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SAN DIEGO, Aug. 24, 2018 – A federal judge ruled this week that a lawsuit challenging U.S. Customs and Border Protection’s (CBP) practice of turning away asylum seekers at the U.S.-Mexico border can proceed. The lawsuit was brought by the Los Angeles and Tijuana-based organization Al Otro Lado, Inc., as well as individual asylum seekers who are collectively represented by the American Immigration Council, the Center for Constitutional Rights, the Southern Poverty Law Center and an international law firm. The complaint challenges CBP’s systematic denial of the right to access the asylum process, forcing individuals fleeing persecution to return to countries where they face grave danger and the risk of death. CBP had asked the court to dismiss the case altogether, which the judge denied in this ruling.
“Thousands of refugees fleeing for their lives have been unlawfully denied the right to seek protection in the United States. We are heartened that the Court recognized the U.S. government’s legal obligations to accept asylum seekers at our southern border,” said Erika Pinheiro, Litigation and Policy Director at Al Otro Lado.
The judge affirmed the plaintiffs’ claim that high-level CBP officials have the obligation to direct their agents at ports of entry across the southern border to process individuals who present themselves for asylum. The judge further held that those asylum seekers can proceed with legal action against high-level officials for derogation of their responsibilities under domestic and international law.
“The ruling puts the Trump Administration on notice that the United States’ brazen dereliction of its domestic and international humanitarian obligations to hear asylum claims will not be tolerated,” said Angelo Guisado, staff attorney at the Center for Constitutional Rights. “Now, our plaintiffs, who bravely took up this legal challenge on behalf of thousands whom CBP also unlawfully turned away at the border, will have the opportunity to be heard in court.”
The lawsuit documents the experiences of hundreds of asylum seekers turned away at ports of entry all along the U.S.-Mexico border. To carry out its turn-away practice, CBP employs a variety of tactics—including misinformation, threats and intimidation, threats of forced family separation, verbal and physical abuse, and coercion. Many were unlawfully turned away multiple times, despite having expressed fear of returning to their home countries in the face of humanitarian crises in Mexico, Haiti, and certain Central American countries.
The judge affirmed that the asylum seekers could proceed with seeking relief in their individual cases, and also suggested that they could represent a class of other asylum seekers, potentially thousands, “who have allegedly experienced the same failures to act” by CBP.
The judge also affirmed that Al Otro Lado as an organization has standing to proceed with their claims against CBP, observing that the organization demonstrated sufficiently that it had shifted significant resources away from its non-refugee programs to provide emergency support for the burgeoning migration crisis in Tijuana, “including individual screenings and in-depth trainings to educate asylum seekers about CBP’s alleged conduct of denying the most basic form of access to the asylum process.”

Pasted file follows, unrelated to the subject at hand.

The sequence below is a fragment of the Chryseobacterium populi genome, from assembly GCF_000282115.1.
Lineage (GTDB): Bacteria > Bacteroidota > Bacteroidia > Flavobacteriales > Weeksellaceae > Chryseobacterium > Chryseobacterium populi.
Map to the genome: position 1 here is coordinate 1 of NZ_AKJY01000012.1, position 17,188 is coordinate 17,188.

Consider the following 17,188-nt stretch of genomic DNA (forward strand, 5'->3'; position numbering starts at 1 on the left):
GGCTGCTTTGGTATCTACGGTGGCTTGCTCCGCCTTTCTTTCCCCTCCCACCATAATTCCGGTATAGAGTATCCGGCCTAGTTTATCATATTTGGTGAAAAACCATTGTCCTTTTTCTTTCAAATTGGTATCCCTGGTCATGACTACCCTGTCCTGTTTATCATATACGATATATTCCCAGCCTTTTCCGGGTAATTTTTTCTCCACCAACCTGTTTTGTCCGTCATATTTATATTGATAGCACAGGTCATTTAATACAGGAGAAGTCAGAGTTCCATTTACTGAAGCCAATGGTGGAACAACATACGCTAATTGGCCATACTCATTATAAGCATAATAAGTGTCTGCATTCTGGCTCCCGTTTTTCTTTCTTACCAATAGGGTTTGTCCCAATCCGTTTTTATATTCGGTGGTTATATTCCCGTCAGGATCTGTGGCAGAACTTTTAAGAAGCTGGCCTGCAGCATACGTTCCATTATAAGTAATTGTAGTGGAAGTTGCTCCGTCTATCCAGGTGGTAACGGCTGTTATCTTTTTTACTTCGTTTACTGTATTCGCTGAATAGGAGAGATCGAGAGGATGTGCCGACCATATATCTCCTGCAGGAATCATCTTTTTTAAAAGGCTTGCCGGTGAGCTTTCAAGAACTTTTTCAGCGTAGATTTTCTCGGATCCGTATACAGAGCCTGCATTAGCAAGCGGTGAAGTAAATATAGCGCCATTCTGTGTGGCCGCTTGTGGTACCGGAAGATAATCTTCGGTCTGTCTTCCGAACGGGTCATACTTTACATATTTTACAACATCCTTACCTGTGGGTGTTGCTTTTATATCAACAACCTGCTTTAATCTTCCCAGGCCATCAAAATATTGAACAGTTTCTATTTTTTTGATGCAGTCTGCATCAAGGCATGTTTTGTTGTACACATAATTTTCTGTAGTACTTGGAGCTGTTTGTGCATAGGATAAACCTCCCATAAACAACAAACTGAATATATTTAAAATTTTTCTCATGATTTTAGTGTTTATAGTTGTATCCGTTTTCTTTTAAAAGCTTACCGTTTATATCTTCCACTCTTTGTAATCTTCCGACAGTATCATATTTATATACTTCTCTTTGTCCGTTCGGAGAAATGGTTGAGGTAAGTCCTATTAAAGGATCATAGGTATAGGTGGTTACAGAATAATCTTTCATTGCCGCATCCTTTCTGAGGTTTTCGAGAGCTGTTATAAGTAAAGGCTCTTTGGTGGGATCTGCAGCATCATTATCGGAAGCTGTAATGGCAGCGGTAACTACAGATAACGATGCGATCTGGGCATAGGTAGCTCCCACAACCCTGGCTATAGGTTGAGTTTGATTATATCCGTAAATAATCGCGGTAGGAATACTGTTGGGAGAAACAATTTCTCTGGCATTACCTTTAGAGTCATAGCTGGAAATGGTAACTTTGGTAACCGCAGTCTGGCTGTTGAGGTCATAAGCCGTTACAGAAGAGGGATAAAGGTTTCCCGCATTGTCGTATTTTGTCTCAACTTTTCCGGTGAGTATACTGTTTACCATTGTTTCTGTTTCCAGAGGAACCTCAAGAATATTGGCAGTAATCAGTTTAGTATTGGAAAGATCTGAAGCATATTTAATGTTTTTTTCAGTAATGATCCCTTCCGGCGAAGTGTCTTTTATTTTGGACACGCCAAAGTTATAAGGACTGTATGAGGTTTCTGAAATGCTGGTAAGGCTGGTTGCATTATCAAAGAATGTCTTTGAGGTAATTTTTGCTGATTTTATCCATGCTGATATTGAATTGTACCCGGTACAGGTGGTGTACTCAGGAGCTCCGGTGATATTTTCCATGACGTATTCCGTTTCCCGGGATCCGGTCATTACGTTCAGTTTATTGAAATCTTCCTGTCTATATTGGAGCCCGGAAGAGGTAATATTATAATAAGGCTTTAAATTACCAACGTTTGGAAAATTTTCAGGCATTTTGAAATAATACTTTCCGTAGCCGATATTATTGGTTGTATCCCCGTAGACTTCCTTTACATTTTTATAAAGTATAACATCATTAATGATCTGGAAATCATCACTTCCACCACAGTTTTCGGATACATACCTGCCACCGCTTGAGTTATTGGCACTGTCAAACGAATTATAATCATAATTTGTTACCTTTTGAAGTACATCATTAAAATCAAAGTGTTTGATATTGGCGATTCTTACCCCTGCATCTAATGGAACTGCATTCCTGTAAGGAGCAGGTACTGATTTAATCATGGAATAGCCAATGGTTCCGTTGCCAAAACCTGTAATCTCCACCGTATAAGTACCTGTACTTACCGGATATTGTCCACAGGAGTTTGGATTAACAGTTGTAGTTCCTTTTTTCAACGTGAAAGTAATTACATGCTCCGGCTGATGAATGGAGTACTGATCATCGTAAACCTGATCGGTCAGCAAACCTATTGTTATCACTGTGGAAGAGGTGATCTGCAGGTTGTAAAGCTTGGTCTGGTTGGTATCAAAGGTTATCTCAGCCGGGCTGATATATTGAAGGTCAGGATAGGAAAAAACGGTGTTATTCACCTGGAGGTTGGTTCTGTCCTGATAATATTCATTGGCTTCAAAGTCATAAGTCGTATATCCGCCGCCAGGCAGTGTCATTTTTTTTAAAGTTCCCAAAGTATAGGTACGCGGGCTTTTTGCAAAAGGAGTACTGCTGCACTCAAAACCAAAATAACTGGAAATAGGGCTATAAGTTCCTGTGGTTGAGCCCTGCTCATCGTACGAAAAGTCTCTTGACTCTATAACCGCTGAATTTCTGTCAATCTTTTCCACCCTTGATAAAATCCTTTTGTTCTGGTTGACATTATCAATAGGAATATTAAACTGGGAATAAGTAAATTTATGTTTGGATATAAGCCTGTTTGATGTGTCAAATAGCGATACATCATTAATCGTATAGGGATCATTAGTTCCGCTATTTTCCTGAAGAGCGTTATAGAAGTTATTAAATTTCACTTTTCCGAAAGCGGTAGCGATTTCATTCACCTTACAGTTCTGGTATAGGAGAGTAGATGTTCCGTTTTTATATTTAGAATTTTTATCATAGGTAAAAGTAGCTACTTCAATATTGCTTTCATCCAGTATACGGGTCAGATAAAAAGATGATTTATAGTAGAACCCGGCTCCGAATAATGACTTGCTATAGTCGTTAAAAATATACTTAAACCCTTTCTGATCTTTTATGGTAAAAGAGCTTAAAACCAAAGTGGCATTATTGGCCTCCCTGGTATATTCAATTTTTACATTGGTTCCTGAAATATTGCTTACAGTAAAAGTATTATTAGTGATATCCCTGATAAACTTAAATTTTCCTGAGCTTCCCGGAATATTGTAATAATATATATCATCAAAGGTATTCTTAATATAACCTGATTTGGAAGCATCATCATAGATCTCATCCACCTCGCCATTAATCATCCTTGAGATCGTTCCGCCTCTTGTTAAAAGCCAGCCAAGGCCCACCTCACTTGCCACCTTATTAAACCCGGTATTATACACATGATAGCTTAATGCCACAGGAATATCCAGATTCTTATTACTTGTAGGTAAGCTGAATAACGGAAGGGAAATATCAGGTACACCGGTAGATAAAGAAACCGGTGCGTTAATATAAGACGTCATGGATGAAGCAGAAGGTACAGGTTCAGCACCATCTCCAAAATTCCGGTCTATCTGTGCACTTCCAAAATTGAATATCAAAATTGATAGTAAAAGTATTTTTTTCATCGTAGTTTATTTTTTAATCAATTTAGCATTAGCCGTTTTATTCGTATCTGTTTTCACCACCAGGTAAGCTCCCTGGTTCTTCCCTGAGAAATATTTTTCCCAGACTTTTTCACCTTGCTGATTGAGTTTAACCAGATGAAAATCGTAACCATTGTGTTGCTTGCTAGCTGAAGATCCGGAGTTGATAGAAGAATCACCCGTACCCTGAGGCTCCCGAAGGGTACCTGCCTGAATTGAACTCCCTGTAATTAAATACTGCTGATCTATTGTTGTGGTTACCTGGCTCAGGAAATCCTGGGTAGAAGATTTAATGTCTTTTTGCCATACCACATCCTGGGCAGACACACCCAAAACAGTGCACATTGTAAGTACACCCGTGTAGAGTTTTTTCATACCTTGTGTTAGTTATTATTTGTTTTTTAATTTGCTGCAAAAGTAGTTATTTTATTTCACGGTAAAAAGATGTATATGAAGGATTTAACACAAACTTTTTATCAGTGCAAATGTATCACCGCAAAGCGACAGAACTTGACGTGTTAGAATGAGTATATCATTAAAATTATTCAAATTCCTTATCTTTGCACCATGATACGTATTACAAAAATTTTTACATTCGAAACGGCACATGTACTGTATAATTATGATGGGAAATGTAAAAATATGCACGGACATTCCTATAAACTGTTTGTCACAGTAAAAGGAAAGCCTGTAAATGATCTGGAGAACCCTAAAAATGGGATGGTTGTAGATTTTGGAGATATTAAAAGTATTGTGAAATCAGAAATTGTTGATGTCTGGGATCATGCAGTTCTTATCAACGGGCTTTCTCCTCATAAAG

According to Melissa Crow, senior supervising attorney for the Southern Poverty Law Center and co-counsel for plaintiffs, “The court’s decision represents an important first step toward holding U.S. Customs and Border Protection accountable for flagrant violations of U.S. law that have deprived countless asylum seekers of the right to seek protection in our country. The government’s outrageous practice of turning away vulnerable individuals at the border must end.”
For more information, visit the Center for Constitutional Rights’ case page.
Al Otro Lado provides cross-border legal services to deportees, refugees, and families separated by unjust immigration laws. With the help of our nonprofit partners and almost 1,000 volunteers, we connect our clients with free legal, medical, mental health, and other social services they need to heal and thrive. Al Otro Lado employs impact litigation and policy advocacy to promote systemic changes that protect immigrants’ rights. www.alotrolado.org
The American Immigration Council, a 501(c)(3) nonprofit, is a powerful voice in promoting laws, policies, and attitudes that honor our proud history as a nation of immigrants. Through research and policy analysis, litigation and communications, and international exchange, the Council seeks to shape a twenty-first century vision of the American immigrant experience. www.americanimmigrationcouncil.org
The Southern Poverty Law Center, based in Alabama with offices in Florida, Georgia, Louisiana and Mississippi, is a nonprofit civil rights organization dedicated to fighting hate and bigotry, and to seeking justice for the most vulnerable members of society. For more information, see www.splcenter.org.
The Center for Constitutional Rights is dedicated to advancing and protecting the rights guaranteed by the United States Constitution and the Universal Declaration of Human Rights. Founded in 1966 by attorneys who represented civil rights movements in the South, CCR is a non-profit legal and educational organization committed to the creative use of law as a positive force for social change. Visit www.ccrjustice.org and follow @theCCR.